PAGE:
Ideology and Practice in the Legal System in Gaza under Hamas

By Nicolas Pelham

By Nicolas Pelham
Berlin, 9 March 2010


Pressure from Salafi groups has enabled Hamas to intensify its Islamisation of Palestinian society through both formal and informal mechanisms. Nevertheless, despite some moves towards shifting cultural norms in Gaza, Hamas continues to operate a formal system in Gaza which uses the physical and legal infrastructure of the pre-existing system. The efforts of ideologues are predominantly channelled into the informal sector, which enjoys official support but has not supplanted the formal judiciary. Nevertheless in its efforts to balance competing interests of the general population and the movement’s rank-and-file the Hamas authorities have exacerbated the tensions between a pre-existing two tier system, in which informal and formal judicial sectors operate side-by-side – just as they have in other sectors, including the economy (where Hamas oversees both the tunnels and formal trade), and the security forces (police units and Qassam brigades). At heart, this dichotomy underpins the tensions which continue to course through the Islamist movement between its role as an opposition movement and governing authority.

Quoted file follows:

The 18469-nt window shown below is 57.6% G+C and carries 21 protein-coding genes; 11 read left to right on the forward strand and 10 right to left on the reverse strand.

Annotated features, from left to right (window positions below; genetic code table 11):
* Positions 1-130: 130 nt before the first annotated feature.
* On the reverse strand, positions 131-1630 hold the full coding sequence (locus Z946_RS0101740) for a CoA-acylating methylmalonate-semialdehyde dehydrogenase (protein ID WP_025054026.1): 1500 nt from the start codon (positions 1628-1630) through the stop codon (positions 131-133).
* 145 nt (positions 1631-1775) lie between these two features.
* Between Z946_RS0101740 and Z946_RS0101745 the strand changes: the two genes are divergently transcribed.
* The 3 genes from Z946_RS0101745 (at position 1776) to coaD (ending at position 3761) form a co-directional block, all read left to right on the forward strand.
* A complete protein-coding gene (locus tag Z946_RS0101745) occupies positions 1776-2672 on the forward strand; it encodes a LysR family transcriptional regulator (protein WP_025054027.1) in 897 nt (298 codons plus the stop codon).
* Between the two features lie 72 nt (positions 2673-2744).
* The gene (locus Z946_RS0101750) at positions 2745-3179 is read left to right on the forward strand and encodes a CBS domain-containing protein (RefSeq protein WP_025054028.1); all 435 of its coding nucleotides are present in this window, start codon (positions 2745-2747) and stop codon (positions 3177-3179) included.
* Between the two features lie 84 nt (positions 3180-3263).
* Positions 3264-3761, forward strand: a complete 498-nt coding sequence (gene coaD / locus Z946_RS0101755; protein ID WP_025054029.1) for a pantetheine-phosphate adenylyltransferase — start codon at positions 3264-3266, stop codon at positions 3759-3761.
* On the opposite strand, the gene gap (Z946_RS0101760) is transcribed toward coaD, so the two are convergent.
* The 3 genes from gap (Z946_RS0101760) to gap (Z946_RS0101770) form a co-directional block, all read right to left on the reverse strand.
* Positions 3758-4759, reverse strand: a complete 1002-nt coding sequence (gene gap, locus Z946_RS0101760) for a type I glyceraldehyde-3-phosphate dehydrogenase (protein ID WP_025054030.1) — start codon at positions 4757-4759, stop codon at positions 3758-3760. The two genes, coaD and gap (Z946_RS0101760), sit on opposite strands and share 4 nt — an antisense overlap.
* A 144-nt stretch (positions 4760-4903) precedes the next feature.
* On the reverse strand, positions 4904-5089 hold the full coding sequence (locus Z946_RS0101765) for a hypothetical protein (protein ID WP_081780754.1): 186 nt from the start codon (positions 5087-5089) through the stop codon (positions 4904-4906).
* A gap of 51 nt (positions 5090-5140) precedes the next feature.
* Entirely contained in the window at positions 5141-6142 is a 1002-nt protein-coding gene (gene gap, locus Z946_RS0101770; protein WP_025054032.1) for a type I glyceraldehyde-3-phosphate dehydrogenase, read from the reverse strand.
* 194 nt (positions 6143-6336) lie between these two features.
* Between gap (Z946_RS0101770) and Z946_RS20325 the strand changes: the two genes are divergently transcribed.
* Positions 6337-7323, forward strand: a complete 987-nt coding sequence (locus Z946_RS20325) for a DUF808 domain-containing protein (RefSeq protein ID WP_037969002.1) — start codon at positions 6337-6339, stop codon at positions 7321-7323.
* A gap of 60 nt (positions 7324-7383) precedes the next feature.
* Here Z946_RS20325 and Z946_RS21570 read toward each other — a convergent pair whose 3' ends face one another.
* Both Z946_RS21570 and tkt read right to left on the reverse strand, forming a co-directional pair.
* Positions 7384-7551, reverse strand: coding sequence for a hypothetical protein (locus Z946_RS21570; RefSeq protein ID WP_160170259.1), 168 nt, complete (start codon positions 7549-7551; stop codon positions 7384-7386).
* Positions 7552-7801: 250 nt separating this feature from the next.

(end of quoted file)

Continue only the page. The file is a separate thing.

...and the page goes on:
Hamas officials advocating a gradual process of Shari’a application argue that Shari’a will become only fully applicable once economic and political circumstances improve. This author argues the reverse. Most moves towards Islamisation have come at a time when the Hamas authorities faced greatest internal or external pressure – for instance in the immediate aftermath of the Gaza war, or at the height of Salafi dissent in the summer of 2009. Constraints on Hamas’s room for manoeuvre externally have further concentrated its energies on its greater room for manoeuvre internally. Unable to deliver on physical reconstruction and recovery, the movement has focussed more on the one area open to it - Islamic reconstruction. At the same time, the withdrawal of external powers has given Islamist groups a freer hand to effect change in Gaza.

An end to western, Palestinian and Israeli isolation of Gaza and an improvement in Gaza’s lot generally, is likely to empower groups with external connections, and impede rather than accelerate Gaza’s Islamisation. By contrast, the alternative - of maintaining the closure - is likely to hasten the application of Sharia norms.